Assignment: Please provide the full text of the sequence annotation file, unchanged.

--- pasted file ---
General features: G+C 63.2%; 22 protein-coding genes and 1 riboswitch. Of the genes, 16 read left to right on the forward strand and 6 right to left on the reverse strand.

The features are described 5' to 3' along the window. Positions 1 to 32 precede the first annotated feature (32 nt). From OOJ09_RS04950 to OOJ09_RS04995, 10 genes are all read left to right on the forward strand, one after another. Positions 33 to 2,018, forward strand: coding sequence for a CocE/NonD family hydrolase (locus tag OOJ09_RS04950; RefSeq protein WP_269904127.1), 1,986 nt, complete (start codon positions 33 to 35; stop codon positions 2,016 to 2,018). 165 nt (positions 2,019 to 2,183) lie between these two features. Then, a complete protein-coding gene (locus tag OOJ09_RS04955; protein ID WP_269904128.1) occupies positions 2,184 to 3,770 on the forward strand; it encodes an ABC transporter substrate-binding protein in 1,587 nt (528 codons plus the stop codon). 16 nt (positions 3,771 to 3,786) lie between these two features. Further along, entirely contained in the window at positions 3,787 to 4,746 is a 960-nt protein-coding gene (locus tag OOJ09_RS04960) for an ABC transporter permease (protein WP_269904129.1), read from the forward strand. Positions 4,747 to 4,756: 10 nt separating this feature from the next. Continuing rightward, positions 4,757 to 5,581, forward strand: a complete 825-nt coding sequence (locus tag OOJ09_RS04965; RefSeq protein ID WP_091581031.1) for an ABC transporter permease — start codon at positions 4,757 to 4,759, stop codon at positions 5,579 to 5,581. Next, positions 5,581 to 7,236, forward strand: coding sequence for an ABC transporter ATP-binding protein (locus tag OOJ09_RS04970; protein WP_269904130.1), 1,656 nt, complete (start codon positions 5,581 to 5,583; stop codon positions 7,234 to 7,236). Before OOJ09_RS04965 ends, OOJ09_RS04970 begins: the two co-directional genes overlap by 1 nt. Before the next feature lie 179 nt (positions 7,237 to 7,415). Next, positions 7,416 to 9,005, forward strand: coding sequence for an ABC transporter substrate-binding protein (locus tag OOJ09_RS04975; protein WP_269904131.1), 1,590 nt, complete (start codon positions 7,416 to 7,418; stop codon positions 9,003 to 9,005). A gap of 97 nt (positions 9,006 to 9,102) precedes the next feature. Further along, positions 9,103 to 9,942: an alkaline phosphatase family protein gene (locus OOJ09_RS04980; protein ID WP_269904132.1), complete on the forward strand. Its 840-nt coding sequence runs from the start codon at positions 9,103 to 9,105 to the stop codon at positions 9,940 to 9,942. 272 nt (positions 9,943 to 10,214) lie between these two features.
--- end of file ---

General features: G+C 63.2%; 22 protein-coding genes and 1 riboswitch. Of the genes, 16 read left to right on the forward strand and 6 right to left on the reverse strand.

The features are described 5' to 3' along the window. Positions 1 to 32 precede the first annotated feature (32 nt). From OOJ09_RS04950 to OOJ09_RS04995, 10 genes are all read left to right on the forward strand, one after another. Positions 33 to 2,018, forward strand: coding sequence for a CocE/NonD family hydrolase (locus tag OOJ09_RS04950; RefSeq protein WP_269904127.1), 1,986 nt, complete (start codon positions 33 to 35; stop codon positions 2,016 to 2,018). 165 nt (positions 2,019 to 2,183) lie between these two features. Then, a complete protein-coding gene (locus tag OOJ09_RS04955; protein ID WP_269904128.1) occupies positions 2,184 to 3,770 on the forward strand; it encodes an ABC transporter substrate-binding protein in 1,587 nt (528 codons plus the stop codon). 16 nt (positions 3,771 to 3,786) lie between these two features. Further along, entirely contained in the window at positions 3,787 to 4,746 is a 960-nt protein-coding gene (locus tag OOJ09_RS04960) for an ABC transporter permease (protein WP_269904129.1), read from the forward strand. Positions 4,747 to 4,756: 10 nt separating this feature from the next. Continuing rightward, positions 4,757 to 5,581, forward strand: a complete 825-nt coding sequence (locus tag OOJ09_RS04965; RefSeq protein ID WP_091581031.1) for an ABC transporter permease — start codon at positions 4,757 to 4,759, stop codon at positions 5,579 to 5,581. Next, positions 5,581 to 7,236, forward strand: coding sequence for an ABC transporter ATP-binding protein (locus tag OOJ09_RS04970; protein WP_269904130.1), 1,656 nt, complete (start codon positions 5,581 to 5,583; stop codon positions 7,234 to 7,236). Before OOJ09_RS04965 ends, OOJ09_RS04970 begins: the two co-directional genes overlap by 1 nt. Before the next feature lie 179 nt (positions 7,237 to 7,415). Next, positions 7,416 to 9,005, forward strand: coding sequence for an ABC transporter substrate-binding protein (locus tag OOJ09_RS04975; protein WP_269904131.1), 1,590 nt, complete (start codon positions 7,416 to 7,418; stop codon positions 9,003 to 9,005). A gap of 97 nt (positions 9,006 to 9,102) precedes the next feature. Further along, positions 9,103 to 9,942: an alkaline phosphatase family protein gene (locus OOJ09_RS04980; protein ID WP_269904132.1), complete on the forward strand. Its 840-nt coding sequence runs from the start codon at positions 9,103 to 9,105 to the stop codon at positions 9,940 to 9,942. 272 nt (positions 9,943 to 10,214) lie between these two features.